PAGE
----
We note that the constraints on are very similar to those from our “Nuclear” parameter set. To obtain this, however, it was critical to use correlated errors in the polytrope parameters. To this end, taking a polytropic \glsEoS with uncorrelated priors is inadvisable. Only once correlated priors are used does the polytropic equation of state provide constraints comparable to those that can be obtained from our nuclear parameterization.
a.3 Tabulated EoS Data
Here we present somewhat tighter constraints on tabulated \glsEoS data, required to ensure convexity, than we have seen presented in the literature. Suppose we have an interval with tabulated density, pressure, and energy , , and . If these data come from an equation of state that satisfies thermodynamic convexity and causality , then each interval must satisfy the following conditions:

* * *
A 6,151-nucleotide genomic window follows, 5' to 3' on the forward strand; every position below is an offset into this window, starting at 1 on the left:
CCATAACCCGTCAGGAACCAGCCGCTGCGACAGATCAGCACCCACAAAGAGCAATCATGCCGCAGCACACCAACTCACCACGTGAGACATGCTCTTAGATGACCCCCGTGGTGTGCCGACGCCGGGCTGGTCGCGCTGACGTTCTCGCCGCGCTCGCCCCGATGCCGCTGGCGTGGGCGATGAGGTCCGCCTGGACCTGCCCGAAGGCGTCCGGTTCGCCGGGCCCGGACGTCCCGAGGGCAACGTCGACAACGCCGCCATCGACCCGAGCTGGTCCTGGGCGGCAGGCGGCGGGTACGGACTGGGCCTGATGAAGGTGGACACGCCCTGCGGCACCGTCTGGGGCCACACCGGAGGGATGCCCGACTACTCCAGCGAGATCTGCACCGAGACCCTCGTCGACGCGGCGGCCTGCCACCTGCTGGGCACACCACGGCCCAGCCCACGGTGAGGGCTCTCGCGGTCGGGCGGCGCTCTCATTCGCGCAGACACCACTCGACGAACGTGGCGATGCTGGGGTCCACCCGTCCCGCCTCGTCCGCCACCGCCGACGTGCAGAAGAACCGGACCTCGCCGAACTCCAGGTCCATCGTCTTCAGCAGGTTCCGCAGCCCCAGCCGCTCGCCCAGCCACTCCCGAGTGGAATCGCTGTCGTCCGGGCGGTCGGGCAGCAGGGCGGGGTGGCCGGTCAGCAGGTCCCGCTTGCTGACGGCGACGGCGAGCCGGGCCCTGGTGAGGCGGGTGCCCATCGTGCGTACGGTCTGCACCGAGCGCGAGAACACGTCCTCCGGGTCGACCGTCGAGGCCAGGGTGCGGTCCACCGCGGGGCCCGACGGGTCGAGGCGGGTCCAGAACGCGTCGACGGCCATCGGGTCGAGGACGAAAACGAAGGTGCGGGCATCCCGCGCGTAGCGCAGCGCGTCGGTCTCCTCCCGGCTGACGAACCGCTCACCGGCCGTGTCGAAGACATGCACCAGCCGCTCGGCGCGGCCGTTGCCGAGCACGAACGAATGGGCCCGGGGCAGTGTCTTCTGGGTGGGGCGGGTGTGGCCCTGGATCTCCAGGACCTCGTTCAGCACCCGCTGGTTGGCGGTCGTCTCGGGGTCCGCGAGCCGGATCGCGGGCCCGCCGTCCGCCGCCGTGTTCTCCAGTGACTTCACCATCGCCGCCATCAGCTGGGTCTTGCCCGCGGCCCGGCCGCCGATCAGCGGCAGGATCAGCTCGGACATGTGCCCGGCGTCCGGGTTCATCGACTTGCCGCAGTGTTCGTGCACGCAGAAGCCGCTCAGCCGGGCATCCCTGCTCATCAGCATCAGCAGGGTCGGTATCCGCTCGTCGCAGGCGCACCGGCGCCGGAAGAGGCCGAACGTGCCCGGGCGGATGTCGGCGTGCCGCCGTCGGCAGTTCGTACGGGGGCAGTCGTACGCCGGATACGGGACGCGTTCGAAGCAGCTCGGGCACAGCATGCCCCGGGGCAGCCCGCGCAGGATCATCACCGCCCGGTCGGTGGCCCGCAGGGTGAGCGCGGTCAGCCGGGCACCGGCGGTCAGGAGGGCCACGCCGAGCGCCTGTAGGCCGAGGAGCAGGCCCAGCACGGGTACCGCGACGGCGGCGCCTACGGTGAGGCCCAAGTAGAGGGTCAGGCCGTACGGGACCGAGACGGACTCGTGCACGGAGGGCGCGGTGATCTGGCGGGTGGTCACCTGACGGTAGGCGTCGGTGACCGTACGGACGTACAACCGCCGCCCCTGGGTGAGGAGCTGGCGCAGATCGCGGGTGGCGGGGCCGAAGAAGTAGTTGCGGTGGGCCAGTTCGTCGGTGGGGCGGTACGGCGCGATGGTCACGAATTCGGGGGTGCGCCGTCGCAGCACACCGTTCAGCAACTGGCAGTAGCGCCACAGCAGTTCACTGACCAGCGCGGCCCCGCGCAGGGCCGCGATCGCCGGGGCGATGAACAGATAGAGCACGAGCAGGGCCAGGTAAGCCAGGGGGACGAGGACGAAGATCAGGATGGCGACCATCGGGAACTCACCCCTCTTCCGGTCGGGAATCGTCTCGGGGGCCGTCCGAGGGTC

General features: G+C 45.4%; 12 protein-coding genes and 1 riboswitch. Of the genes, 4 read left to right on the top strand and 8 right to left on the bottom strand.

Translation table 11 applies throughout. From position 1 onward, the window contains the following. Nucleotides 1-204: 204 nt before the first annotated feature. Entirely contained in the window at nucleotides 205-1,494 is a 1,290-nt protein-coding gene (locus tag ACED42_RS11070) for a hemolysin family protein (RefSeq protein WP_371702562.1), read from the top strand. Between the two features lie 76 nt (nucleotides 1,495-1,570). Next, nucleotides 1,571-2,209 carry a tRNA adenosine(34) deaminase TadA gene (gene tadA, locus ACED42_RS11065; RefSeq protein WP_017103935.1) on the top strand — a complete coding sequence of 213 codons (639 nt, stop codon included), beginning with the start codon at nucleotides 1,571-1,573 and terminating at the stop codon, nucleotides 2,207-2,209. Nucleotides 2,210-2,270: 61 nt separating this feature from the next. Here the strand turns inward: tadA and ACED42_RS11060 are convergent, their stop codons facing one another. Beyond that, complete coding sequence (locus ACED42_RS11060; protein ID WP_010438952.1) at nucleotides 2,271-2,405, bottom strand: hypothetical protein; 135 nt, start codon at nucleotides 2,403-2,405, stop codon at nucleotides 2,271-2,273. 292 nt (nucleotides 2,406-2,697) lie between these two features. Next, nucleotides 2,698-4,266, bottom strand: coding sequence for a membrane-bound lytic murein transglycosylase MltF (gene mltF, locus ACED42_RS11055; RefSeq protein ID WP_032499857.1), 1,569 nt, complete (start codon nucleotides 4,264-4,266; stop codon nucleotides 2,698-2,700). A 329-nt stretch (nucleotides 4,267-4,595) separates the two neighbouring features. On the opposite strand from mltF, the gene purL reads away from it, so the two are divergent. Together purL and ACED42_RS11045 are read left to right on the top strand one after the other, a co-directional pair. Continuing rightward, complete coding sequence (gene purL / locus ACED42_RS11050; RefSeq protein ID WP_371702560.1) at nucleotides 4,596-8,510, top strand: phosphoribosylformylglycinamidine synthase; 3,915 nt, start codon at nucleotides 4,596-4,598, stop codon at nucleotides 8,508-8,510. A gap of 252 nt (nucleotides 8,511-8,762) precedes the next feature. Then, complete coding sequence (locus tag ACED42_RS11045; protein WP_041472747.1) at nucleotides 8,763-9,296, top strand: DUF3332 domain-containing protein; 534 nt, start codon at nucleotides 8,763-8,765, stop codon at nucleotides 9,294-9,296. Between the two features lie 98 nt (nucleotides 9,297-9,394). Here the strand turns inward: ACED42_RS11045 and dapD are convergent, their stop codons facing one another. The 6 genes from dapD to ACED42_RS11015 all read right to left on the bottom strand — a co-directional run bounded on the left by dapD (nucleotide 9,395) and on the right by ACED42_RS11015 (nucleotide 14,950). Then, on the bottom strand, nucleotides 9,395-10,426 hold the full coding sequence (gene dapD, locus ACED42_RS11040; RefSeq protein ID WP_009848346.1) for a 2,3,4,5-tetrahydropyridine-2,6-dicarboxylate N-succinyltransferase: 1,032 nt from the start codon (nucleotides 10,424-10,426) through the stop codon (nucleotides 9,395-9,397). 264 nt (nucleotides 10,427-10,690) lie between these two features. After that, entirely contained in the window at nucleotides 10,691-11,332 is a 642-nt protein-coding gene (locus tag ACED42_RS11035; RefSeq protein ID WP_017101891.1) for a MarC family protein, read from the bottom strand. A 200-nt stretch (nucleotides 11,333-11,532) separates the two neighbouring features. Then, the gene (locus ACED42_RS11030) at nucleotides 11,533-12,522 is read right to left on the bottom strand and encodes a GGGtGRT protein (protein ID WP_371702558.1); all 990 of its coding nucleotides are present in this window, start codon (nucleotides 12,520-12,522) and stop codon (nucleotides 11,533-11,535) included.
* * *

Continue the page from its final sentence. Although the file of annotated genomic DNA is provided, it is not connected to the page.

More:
(10) 
The tabulated date in Sharma et al. (2015) used for the outer crust required some minor corrections to ensure these constraints are met.
a.4 Thermodynamic Relationships
Here we briefly review some thermodynamic relationships for an \glsEoS with a single conserved component with density and chemical potential , energy density , energy per particle , and pressure . These are used at various places throughout the text, such as relating the slope of the symmetry energy to the pressure of neutron matter in eq. 1b \cref@addtoresetequationparentequation
(11a)  
(11b)  
(11c) 
a.5 Comparison Plots
On the following pages, we provide comparison plots for all of the \glsEoS models discussed in the text.